Careful examination the prodigal’s investment of inheritance shows interesting insights into the story Jesus told about inheritance. The principles of inheritance in Luke 15, the lost and found department of the kingdom, reveal the gravity of loss and restoration that occur in spiritual inheritance between spiritual generations.
Specifically, the prodigal is so named by us because of what the words Jesus used to describe his behavior. The word “prodigal” does not occur. The behavior of the rebellious son is the source of this moniker. From the phrase, “wasted his substance in riotous living” we uncover Jesus’ insight on the spiritual problem. “Wasted” is the same word used to describe part of the harvest process of winnowing, separating husks from wheat, as John described Messiah’s fire baptism: “His fan is in His hand and He will completely cleanse His floor, gathering grain into bins and burning chaff with unquenchable fire.”
The prodigal produced false harvest behavior. Instead of his behavior preparing inheritance for wealth and further production and increase, his prepared his inheritance with living that wasted it. No “added value” came from his behaviors. No increase or security was produced. When finished, the seed that should have produced another generation of multiplication simply went into the hands of those with no right to the inheritance. The prodigal purchase things that don’t last with things intended to increase in one spiritual generation and pass to the next in greater abundance.
He did all this in a far country, out of position, attempting to invest in soil never intended for his seed.
The word from which we get prodigal occurs only once in Scripture in this form. It refers to wasteful living because it produces no increase. One generation simply uses up what they received from the previous generation as their portion.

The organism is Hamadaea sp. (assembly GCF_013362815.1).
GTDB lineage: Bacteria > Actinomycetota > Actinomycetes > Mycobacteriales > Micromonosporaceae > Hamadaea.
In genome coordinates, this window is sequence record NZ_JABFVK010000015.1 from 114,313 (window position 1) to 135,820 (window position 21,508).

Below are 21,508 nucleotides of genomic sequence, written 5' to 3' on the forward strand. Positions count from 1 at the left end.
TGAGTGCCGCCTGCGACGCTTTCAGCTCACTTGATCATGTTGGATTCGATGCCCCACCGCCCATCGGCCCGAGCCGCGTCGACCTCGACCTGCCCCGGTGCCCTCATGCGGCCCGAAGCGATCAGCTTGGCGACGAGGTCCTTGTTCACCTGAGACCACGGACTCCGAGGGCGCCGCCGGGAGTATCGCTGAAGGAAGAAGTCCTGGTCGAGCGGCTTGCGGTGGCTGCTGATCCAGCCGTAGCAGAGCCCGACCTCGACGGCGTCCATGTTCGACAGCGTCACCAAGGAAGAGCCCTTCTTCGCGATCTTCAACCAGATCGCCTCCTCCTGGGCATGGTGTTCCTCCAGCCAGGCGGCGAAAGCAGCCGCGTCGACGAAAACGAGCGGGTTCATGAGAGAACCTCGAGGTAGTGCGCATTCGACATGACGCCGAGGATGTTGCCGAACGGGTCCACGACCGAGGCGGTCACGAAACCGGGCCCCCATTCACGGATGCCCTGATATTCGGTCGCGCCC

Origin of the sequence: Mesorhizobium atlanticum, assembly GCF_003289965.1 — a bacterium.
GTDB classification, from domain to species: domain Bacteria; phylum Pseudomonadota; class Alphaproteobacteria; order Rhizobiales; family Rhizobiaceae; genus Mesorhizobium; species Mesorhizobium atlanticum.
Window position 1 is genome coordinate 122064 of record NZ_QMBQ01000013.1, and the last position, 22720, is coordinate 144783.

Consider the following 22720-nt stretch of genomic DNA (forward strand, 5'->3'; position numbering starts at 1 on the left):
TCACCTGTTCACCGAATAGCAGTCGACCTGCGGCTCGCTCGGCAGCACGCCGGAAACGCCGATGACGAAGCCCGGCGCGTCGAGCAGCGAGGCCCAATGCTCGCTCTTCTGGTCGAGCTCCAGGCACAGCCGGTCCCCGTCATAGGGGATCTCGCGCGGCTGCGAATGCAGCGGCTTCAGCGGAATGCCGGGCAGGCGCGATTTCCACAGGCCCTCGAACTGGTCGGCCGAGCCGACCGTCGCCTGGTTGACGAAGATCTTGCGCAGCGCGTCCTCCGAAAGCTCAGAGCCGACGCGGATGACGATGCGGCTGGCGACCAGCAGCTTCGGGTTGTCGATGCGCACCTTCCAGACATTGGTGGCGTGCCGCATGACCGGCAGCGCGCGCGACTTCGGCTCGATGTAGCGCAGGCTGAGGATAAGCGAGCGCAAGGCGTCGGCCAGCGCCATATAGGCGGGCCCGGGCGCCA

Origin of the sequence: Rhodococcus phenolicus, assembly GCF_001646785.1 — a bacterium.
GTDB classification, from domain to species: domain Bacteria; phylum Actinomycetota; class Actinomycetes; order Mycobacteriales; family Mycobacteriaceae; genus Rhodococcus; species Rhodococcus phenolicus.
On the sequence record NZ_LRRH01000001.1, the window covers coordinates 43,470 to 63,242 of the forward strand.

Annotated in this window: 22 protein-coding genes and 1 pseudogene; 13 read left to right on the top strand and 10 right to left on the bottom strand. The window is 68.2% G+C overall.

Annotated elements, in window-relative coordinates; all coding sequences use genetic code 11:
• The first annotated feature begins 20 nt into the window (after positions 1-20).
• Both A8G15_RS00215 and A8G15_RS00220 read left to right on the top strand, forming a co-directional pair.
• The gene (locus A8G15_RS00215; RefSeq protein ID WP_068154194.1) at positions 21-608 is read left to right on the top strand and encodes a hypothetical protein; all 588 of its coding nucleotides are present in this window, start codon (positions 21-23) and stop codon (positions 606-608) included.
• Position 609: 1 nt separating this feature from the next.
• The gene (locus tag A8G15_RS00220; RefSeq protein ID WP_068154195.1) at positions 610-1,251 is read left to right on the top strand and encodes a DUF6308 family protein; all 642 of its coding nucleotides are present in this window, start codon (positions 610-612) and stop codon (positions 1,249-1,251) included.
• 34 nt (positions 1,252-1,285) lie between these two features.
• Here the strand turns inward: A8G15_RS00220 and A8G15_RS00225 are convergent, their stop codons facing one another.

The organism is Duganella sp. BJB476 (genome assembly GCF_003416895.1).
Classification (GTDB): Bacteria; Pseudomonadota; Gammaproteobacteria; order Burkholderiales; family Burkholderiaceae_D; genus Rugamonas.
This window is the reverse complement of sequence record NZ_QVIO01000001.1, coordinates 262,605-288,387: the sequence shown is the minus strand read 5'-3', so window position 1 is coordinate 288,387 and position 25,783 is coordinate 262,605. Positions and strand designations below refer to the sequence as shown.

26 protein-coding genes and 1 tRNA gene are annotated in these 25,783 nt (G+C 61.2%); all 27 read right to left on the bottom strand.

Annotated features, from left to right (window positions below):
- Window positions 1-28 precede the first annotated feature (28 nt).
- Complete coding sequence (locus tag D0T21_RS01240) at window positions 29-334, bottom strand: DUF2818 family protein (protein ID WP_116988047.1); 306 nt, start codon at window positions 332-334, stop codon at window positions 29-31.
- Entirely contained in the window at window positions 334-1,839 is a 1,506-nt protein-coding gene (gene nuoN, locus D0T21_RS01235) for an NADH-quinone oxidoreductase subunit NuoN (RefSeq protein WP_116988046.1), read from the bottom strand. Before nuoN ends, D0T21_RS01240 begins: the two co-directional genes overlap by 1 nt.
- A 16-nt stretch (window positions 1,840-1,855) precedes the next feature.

In other words, when great revival comes to the called together assembly and the next spiritual generation receives it, the revival should increase. But once revival comes, the next generation tends to see their inheritance as something to which they are entitled by call, by name, by proximity. The elder brother retains this dimension in his thinking even though he never leaves home. Once the prodigal generation receives the spiritual momentum of revival, they simply invest it in making their own house bigger instead of seeding into good ground of increase for the next generation. In this way, the next generation after great revival tends to build dead monuments instead of revival children. The prodigal ends up thinking of the “good ole days” just as we do when we invest the momentum of great revival in ourselves instead of increasing its impartation toward the purpose and strategy of God for releasing revival in the first place.
The prodigal son has a father. He is not fatherless. Perhaps the father is as guilty of waste as the son for giving him what the son demanded. Sons don’t make demands because they see themselves as entitled. Inheritance involves someone else’s stuff, not our own! We receive it as a trust, not a right. The inheritance is not there for us to do with it as we wish. Inheritance has purpose. Purpose!
Giving inheritance to sons because they demand it means you have wasted both the inheritance and its purpose.